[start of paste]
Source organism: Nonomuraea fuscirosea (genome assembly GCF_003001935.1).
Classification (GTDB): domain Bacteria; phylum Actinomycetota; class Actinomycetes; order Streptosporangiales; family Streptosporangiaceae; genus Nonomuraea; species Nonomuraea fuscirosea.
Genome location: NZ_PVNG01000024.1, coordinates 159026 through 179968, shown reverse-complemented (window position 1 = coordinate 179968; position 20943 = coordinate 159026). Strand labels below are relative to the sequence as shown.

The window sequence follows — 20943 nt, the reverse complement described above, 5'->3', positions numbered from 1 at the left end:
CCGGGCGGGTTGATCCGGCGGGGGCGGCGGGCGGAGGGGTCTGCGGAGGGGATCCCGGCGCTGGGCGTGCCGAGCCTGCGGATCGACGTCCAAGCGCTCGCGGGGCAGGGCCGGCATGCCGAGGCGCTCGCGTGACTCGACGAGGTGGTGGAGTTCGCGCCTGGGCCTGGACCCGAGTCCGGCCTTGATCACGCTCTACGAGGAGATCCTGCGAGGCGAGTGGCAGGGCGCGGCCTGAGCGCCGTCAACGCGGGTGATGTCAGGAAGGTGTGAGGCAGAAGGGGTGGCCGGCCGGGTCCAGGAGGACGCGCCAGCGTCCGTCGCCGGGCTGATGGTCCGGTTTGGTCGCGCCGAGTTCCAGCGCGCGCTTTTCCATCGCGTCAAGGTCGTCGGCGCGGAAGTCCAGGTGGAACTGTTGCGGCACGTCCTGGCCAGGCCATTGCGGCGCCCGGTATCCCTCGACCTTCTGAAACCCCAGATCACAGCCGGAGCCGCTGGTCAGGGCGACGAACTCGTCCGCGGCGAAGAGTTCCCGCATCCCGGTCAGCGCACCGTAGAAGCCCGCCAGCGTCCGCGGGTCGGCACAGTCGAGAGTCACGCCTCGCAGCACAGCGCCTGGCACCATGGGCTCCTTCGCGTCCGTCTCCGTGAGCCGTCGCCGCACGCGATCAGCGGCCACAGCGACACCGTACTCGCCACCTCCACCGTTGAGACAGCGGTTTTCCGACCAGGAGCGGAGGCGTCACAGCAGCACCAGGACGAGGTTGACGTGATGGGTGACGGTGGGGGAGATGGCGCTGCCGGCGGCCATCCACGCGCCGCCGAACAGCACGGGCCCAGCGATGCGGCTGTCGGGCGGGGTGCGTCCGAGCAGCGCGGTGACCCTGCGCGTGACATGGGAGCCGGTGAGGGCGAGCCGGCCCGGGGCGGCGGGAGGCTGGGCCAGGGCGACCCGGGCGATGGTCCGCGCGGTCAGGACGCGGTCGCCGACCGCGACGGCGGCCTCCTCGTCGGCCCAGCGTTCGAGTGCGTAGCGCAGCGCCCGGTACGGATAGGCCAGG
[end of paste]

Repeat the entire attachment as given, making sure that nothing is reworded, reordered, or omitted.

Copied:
Source organism: Nonomuraea fuscirosea (genome assembly GCF_003001935.1).
Classification (GTDB): domain Bacteria; phylum Actinomycetota; class Actinomycetes; order Streptosporangiales; family Streptosporangiaceae; genus Nonomuraea; species Nonomuraea fuscirosea.
Genome location: NZ_PVNG01000024.1, coordinates 159026 through 179968, shown reverse-complemented (window position 1 = coordinate 179968; position 20943 = coordinate 159026). Strand labels below are relative to the sequence as shown.

The window sequence follows — 20943 nt, the reverse complement described above, 5'->3', positions numbered from 1 at the left end:
CCGGGCGGGTTGATCCGGCGGGGGCGGCGGGCGGAGGGGTCTGCGGAGGGGATCCCGGCGCTGGGCGTGCCGAGCCTGCGGATCGACGTCCAAGCGCTCGCGGGGCAGGGCCGGCATGCCGAGGCGCTCGCGTGACTCGACGAGGTGGTGGAGTTCGCGCCTGGGCCTGGACCCGAGTCCGGCCTTGATCACGCTCTACGAGGAGATCCTGCGAGGCGAGTGGCAGGGCGCGGCCTGAGCGCCGTCAACGCGGGTGATGTCAGGAAGGTGTGAGGCAGAAGGGGTGGCCGGCCGGGTCCAGGAGGACGCGCCAGCGTCCGTCGCCGGGCTGATGGTCCGGTTTGGTCGCGCCGAGTTCCAGCGCGCGCTTTTCCATCGCGTCAAGGTCGTCGGCGCGGAAGTCCAGGTGGAACTGTTGCGGCACGTCCTGGCCAGGCCATTGCGGCGCCCGGTATCCCTCGACCTTCTGAAACCCCAGATCACAGCCGGAGCCGCTGGTCAGGGCGACGAACTCGTCCGCGGCGAAGAGTTCCCGCATCCCGGTCAGCGCACCGTAGAAGCCCGCCAGCGTCCGCGGGTCGGCACAGTCGAGAGTCACGCCTCGCAGCACAGCGCCTGGCACCATGGGCTCCTTCGCGTCCGTCTCCGTGAGCCGTCGCCGCACGCGATCAGCGGCCACAGCGACACCGTACTCGCCACCTCCACCGTTGAGACAGCGGTTTTCCGACCAGGAGCGGAGGCGTCACAGCAGCACCAGGACGAGGTTGACGTGATGGGTGACGGTGGGGGAGATGGCGCTGCCGGCGGCCATCCACGCGCCGCCGAACAGCACGGGCCCAGCGATGCGGCTGTCGGGCGGGGTGCGTCCGAGCAGCGCGGTGACCCTGCGCGTGACATGGGAGCCGGTGAGGGCGAGCCGGCCCGGGGCGGCGGGAGGCTGGGCCAGGGCGACCCGGGCGATGGTCCGCGCGGTCAGGACGCGGTCGCCGACCGCGACGGCGGCCTCCTCGTCGGCCCAGCGTTCGAGTGCGTAGCGCAGCGCCCGGTACGGATAGGCCAGG